We’ve got ourselves a very fine matchup, indeed.
Most bourbon drinkers are familiar with the names Knob Creek and Woodford Reserve. But a closer look shows how a glass of bourbon can teach us about the process of making whiskey.
In this matchup, we will examine not only these two brands, but how the influences of charred American oak barrels, mash bill recipes and copper pot stills impact the taste of the liquid in your glass.
Table of Contents
This matchup is between two 1990s babies.
After a couple of decades of depressed sales in the 1970s and 80s, things finally started to turn around for the Bourbon whiskey category. A new generation of drinkers was coming of age. And where the Baby Boomer generation rejected bourbon as the old man’s drink of their fathers, Generation X showed a willingness to embrace bourbon’s traditional oak and corn flavor profile.
As interest in the category grew, whiskey makers attempted to take advantage of newfound enthusiasm.
At Jim Beam, legendary Master Distiller Booker Noe cooked up a plan to create a more mature and higher-proof bottling to honor the past and help elevate the category. Knob Creek was the result of that endeavor. Booker Noe is credited with coining the term ‘small batch’ to help describe the craftsman’s approach to creating this unique bourbon style.
It was a fitting descriptor.
Compared to the approach for high-volume bourbons like keystone brand Jim Beam white label — the No. 1 selling bourbon brand in the world — the small batch approach to Knob Creek was quite different. By carefully choosing which barrels to dump for each batch, the production team could develop entirely new flavors. Its success went a long way in convincing customers — and the bourbon industry in Kentucky — that well made bourbon products could be worthy of higher prices.
We’ll take a closer look at the way small-batch bourbons are created in the Maturation section.
Knob Creek was released as part of the Jim Beam Small Batch Bourbon Collection — along with Booker’s, Baker’s and Basil Hayden’s bourbon brands. Although the bourbon enthusiast community has warmly embraced each offering, Knob Creek arguably has had the most significant impact on the market.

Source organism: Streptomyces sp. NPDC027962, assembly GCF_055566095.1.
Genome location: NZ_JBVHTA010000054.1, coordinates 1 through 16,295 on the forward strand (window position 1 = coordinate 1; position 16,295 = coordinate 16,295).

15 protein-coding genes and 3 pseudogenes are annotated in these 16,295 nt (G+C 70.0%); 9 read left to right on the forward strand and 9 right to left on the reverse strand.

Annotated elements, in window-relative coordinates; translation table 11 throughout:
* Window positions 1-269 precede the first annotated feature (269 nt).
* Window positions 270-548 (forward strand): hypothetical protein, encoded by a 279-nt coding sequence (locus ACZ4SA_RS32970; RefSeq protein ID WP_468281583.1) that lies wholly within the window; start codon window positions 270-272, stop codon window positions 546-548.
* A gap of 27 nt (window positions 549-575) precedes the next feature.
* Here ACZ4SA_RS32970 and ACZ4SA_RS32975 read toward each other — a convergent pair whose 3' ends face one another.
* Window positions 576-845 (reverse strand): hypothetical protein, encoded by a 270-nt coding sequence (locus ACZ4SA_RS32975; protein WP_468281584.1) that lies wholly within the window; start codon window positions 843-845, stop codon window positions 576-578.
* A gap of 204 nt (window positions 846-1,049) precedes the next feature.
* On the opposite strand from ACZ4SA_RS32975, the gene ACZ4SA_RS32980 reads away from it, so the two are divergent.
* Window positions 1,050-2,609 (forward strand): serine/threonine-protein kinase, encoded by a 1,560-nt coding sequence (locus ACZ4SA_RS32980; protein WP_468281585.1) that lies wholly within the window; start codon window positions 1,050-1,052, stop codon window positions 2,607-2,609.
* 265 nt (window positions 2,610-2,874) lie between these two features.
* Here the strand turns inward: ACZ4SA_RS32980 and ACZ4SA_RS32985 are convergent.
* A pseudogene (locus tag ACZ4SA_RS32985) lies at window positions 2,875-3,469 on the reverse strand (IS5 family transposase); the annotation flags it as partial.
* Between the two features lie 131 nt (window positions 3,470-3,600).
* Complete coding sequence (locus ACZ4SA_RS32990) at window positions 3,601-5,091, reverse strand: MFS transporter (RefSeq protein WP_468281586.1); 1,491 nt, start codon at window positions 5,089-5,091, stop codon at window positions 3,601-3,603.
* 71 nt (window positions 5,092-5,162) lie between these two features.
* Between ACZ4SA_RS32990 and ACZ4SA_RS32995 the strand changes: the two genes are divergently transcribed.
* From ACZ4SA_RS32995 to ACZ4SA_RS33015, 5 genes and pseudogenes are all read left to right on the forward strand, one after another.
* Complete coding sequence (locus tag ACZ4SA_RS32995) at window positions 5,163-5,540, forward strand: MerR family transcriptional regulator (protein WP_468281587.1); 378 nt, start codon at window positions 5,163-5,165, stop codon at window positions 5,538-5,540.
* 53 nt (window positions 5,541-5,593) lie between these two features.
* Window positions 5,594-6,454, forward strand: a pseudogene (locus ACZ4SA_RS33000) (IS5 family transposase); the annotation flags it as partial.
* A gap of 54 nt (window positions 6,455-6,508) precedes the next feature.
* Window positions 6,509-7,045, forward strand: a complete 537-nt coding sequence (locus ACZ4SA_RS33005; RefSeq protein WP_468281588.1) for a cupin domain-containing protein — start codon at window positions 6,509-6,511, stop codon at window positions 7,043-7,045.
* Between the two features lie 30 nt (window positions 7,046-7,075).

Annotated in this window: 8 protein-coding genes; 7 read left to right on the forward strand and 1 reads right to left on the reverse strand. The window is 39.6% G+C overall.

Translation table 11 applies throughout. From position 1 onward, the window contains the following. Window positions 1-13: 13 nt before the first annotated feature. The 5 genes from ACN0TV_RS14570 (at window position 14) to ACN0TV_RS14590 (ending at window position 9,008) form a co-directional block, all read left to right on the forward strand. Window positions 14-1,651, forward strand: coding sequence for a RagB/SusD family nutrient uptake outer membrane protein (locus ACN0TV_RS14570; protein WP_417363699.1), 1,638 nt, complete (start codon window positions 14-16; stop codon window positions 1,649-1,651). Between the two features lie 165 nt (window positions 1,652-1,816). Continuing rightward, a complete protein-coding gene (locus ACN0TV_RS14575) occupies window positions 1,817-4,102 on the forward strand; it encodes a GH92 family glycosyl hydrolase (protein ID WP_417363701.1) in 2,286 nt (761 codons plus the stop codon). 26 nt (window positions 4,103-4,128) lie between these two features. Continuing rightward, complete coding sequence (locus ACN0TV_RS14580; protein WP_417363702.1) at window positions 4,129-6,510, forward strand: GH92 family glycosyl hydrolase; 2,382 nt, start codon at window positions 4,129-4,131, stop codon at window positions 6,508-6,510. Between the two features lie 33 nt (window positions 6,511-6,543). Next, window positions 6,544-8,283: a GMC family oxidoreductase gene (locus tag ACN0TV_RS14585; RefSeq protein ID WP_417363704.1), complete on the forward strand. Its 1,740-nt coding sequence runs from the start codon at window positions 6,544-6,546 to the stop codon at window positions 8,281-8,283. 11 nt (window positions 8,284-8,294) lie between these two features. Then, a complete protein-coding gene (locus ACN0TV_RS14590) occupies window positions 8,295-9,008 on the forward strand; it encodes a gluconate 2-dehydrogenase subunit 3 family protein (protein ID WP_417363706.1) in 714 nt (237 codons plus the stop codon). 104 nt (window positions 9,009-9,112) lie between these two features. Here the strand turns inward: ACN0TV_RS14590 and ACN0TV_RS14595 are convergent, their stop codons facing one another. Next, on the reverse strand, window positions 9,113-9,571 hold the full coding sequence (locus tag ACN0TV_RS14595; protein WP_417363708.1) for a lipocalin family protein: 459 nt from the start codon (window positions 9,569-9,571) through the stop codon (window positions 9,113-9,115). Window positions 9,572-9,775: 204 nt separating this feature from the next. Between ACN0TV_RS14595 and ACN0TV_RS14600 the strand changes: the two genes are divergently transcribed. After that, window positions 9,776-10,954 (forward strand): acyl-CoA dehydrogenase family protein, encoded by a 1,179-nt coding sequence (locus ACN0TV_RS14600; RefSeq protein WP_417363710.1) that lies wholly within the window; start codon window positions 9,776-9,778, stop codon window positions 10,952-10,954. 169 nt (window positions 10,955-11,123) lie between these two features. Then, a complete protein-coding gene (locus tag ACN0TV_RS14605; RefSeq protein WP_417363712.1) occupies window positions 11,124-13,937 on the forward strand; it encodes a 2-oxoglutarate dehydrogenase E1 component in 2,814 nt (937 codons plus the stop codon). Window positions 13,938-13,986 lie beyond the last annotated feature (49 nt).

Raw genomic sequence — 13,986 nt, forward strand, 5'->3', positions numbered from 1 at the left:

Knob Creek was released in 1992. The following year, moves were being made in Kentucky that would eventually lead to the launch of the Woodford Reserve brand.
In 1993, Brown-Forman purchased the historic Oscar Pepper Distillery near Versailles, Kentucky. They invested in rehabilitating a deteriorated facility — including the refurbishment of the three 1,500 gallon copper pot stills on site. The plan was to create a bourbon brand unlike anything on the market at the time.
When the site was brought back online, it was christened as the Woodford Reserve Distillery. In 1996, the first bottles of Woodford Reserve Bourbon were released in the United States.
Knob Creek is produced by Beam Suntory, makers of the No. 1 selling bourbon in the world — Jim Beam Kentucky Straight Bourbon Whiskey.
Woodford Reserve is produced by Brown-Forman, makers of the No. 1 selling American whiskey in the world – Jack Daniel’s Tennessee Whiskey.
Woodford Reserve and Knob Creek allow the two powerhouse spirits producers Brown-Forman and Beam Suntory, respectively, to go head-to-head in the competitive premium bourbon pricing segment.
The mash bill is the list of grain ingredients used to produce each product. By looking at the grain bill, we can learn more about some of the flavors in the final product.
Knob Creek contains 75 percent corn, 13 percent rye and 12 percent malted barley.
Woodford Reserve contains 72 percent corn, 18 percent rye and 10 percent malted barley.
While both products could be considered a traditional bourbon recipe, an additional percentage of corn will often lead to sweet corn notes, while rye is associated with spice or black pepper notes and malted barley with nuttiness.
But for both brands, the grain plays second fiddle to other attributes. The main story in this matchup is between Knob Creek’s 9-year age statement and Woodford Reserve’s use of traditional copper pot stills.
The maturation process describes how the clear ‘white dog’ or ‘newmake’ spirit transforms over the course of years through the barrel aging process into a refined bourbon.
To be labeled as bourbon, the liquid inside the bottle must have been matured in new American charred oak barrels. This requirement is unique to American whiskey and gives products created in the United States the big, bold flavor profile internationally recognized by whiskey fans. Charring the inside of the barrel caramelizes the sugars in the wood, and the char layer acts as a natural carbon filter, eliminating undesired flavor components in the distillate.
The maturation process is something you can taste in the finished whiskey. Maturation gives whiskey the flavor notes of vanilla and baking spice and helps to round and mellow the finished product.